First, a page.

View Full Version : New articles by Jeff Conrad on DoF
Jeff Conrad has split his exposition of DoF into two new articles
Intoduction to DoF (http://www.largeformatphotography.info/articles/IntroToDoF.pdf),
which is now a true "introduction", and
DoF in Depth (http://www.largeformatphotography.info/articles/DoFinDepth.pdf), which
will likely be a definitive reference on the subject, revisiting also the "optimal f-stop" approach.
Please feel free to leave any contructive comments on the new articles in this thread.
For reference, comments on the old article are available
Equation 3 (long form) in the intro (top of page 4) - should N (LHS) be the f-number, not the focal length?
Otherwise a very nice article.
That would make more sense, wouldn't it?
No doubt definitive, but are the Hansma numbers I'm using non-optimal? I'll never know. Hansma's article was simple and practical.
It would be interesting to see actual photographs demonstrating the effects that are characterized by all those equations.
Also, as a BW photographer, I'm not sure I agree with the assumption of using 546nm as the spectral middle. Unless using filters, I should think a shorter wavelength would be better. It would be nice to have an Excel spreadsheet version of this that allowed calculations of the optimum f/number given our personal settings such that we might develop a better feel for DOF.
Hansma's numbers are not non-optimal. The issue is what is optimal, which is subject to the optimization contraints. Hansma uses diffraction and defocus as contraints. Others have used MTF response. The real test of optimallity is in your own photographs. If you like them, join a f/64 group. If you don't, say your a member of a Pictorialist Club.
Hansma's numbers and mine differ by about 3%; for practical purposes, they
are the same, and I tried to suggest this in both articles. Stated
otherwise, Hansma's numbers appear to work quite well indeed, more so than
the alternative suggested by Wheeler; quite honestly, this was a bit of a
surprise to me.
Both Hansma's numbers and mine are empirically derived: in his case, using
a “rule of thumb” method for combining defocus and diffraction;
in my case, from observing MTF graphs and noting the optimum f-numbers at
an arbitrarily chosen spatial frequency. That three slightly different
approaches seem to give about the same numbers suggests that the numbers
are not unreasonable.
My choice of spatial frequency (6 lp/mm in the final image) is somewhat
arbitrary; it could be argued that this frequency is below the threshold of
detectability (although I'm sure that some others might argue that 15 lp/mm
would be more suitable). If I had chosen 4 lp/mm, the optimum f-number
would be slightly less in most cases. I chose 6 lp/mm largely because the
best-fit equation used the square root rather than an exponent such as
0.62, which requires more effort (and introduces more chances for error).
I agree that 546 nm is arbitrary; I chose it simply because most other
analyses have used similar values. Offhand, I'm not sure I could assemble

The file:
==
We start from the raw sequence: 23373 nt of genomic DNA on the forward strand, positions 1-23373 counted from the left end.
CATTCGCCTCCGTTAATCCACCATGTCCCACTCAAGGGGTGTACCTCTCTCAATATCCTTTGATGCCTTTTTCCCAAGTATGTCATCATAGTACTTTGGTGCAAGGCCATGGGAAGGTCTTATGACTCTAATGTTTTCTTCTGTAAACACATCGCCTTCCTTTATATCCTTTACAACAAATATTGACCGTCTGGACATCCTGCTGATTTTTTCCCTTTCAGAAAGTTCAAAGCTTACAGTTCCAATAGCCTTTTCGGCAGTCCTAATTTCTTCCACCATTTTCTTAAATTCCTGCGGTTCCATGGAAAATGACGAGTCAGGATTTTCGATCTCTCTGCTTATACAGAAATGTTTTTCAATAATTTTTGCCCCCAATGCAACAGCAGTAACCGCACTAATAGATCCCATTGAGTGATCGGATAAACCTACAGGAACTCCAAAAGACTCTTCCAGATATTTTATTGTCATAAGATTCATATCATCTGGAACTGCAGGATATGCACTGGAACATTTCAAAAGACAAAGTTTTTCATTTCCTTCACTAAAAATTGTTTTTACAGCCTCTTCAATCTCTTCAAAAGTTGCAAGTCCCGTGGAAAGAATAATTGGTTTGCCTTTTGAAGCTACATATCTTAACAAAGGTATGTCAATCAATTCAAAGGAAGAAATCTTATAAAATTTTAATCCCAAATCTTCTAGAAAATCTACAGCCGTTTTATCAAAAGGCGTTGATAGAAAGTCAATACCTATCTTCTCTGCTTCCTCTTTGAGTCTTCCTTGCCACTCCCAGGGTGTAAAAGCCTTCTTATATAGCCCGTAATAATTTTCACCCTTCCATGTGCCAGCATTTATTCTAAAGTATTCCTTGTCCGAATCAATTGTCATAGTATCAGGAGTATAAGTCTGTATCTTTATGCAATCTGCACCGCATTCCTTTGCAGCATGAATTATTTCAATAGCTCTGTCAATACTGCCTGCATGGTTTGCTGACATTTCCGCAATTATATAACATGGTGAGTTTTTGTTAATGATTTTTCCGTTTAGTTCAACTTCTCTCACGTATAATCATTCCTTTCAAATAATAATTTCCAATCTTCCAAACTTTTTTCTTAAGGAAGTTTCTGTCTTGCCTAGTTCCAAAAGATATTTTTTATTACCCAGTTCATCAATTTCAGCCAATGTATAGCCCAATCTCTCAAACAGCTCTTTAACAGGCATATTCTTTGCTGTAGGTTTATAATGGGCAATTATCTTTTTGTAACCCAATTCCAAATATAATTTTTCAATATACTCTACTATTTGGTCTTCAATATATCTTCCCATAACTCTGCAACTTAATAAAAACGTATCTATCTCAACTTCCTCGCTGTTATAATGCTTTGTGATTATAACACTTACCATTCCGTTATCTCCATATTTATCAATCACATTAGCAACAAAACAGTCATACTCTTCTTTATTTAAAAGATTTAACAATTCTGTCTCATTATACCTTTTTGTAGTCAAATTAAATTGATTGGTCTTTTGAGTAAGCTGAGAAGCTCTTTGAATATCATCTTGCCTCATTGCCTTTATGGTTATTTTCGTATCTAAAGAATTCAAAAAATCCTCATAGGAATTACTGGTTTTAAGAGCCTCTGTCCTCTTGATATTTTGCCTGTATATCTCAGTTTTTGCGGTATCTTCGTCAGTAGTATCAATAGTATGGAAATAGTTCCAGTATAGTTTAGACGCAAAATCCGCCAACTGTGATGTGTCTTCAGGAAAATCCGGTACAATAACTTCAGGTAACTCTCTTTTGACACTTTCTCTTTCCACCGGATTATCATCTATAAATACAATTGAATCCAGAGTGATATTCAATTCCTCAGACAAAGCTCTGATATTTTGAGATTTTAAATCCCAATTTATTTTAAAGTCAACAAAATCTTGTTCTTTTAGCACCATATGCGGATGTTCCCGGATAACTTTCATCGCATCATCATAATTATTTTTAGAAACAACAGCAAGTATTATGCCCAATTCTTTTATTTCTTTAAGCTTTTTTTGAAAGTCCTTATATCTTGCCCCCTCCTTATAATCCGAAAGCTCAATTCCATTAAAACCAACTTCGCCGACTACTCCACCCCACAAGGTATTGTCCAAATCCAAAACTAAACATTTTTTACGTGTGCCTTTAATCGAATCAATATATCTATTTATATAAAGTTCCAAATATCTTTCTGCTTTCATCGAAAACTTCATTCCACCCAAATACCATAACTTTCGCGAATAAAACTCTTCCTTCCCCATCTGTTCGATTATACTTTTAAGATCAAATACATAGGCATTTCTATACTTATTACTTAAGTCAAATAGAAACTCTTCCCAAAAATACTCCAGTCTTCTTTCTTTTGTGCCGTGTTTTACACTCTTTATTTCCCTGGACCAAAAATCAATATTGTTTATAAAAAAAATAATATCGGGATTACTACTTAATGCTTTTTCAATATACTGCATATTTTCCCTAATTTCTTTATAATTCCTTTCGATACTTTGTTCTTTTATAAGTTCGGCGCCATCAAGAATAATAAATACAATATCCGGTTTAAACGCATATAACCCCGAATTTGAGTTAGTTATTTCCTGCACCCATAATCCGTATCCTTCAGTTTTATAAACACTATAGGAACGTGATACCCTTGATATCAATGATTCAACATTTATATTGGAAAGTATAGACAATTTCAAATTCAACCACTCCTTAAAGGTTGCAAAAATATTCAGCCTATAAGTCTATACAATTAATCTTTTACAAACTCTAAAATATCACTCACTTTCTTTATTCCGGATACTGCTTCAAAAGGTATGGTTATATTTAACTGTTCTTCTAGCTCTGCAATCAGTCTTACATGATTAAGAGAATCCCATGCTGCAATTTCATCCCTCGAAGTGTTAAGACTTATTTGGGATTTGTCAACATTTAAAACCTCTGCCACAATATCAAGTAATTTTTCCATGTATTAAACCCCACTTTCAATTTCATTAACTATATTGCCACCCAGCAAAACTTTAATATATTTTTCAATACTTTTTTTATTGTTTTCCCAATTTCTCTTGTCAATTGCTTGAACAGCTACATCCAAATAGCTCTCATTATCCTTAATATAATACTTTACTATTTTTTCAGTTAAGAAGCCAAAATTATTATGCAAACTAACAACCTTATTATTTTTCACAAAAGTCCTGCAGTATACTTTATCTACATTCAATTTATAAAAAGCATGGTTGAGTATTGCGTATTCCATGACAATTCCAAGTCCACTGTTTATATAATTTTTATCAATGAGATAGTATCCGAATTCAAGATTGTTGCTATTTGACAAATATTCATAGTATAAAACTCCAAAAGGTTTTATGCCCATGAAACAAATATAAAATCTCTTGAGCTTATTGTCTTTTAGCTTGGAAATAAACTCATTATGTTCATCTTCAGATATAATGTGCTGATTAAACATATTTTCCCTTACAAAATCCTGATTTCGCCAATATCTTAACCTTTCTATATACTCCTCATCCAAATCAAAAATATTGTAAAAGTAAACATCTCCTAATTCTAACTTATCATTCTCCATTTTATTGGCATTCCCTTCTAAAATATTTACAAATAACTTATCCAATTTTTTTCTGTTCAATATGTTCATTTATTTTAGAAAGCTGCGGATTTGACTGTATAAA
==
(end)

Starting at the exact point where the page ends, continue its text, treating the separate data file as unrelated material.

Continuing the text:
a spreadsheet, because I'd need to recompute the MTFs and see what
happened. I may try this (it's not difficult), and if I see anything
significant I'll mention it.
In practical photography, I see little need for more than three equations:
<li>Minimum f-number based on DoF</li>
<li>Maximum f-number based on diffraction effects</li>
The other equations and graphs are included simply to indicate that I
didn't pull the numbers out of the air. You may disagree with my methods
and results, but at least you can see how I obtained them.
Perhaps most important: reaching the DoF limit is not like falling off a
cliff. DoF simply isn't an area where 5 significant figures are
meaningful. No real-world images will match the numbers I obtained. I
made a number of simplifying assumptions; in particular, I treat lenses as
aberration free and do not include the effects of the imaging medium.
Without these simplifications, however, the problem becomes so complex as
to be unmanageable.
I certainly agree that analysis of some actual images would be helpful
(Hansma did perform some tests that matched his predictions quite well).
I'd also like to see some tests that affirmed or negated the common
assumptions of detectable blur, as well as a rigorous test of the benefits
of equal vs. unequal near- and far-limit CoCs under reasonable viewing
conditions (I don't usually examine a print with a microscope). I'm not
convinced that I see much benefit, though my tests are far from rigorous.
Doing a meaningful, quantitative test is no simple matter, and I'm not
currently set up to perform tests with which I would be satisfied.
For what it's worth, I personally set focus and f-number from the image
side, using the approximate equations. I never worry about diffraction,
because motion blur nearly always is a far greater problem. In other
words, I pretty much forget the math when actually using a camera.
Hansma's article, as well as the results I got from the MTF analyses, seem
to suggest that what many of us have done for years is just fine.
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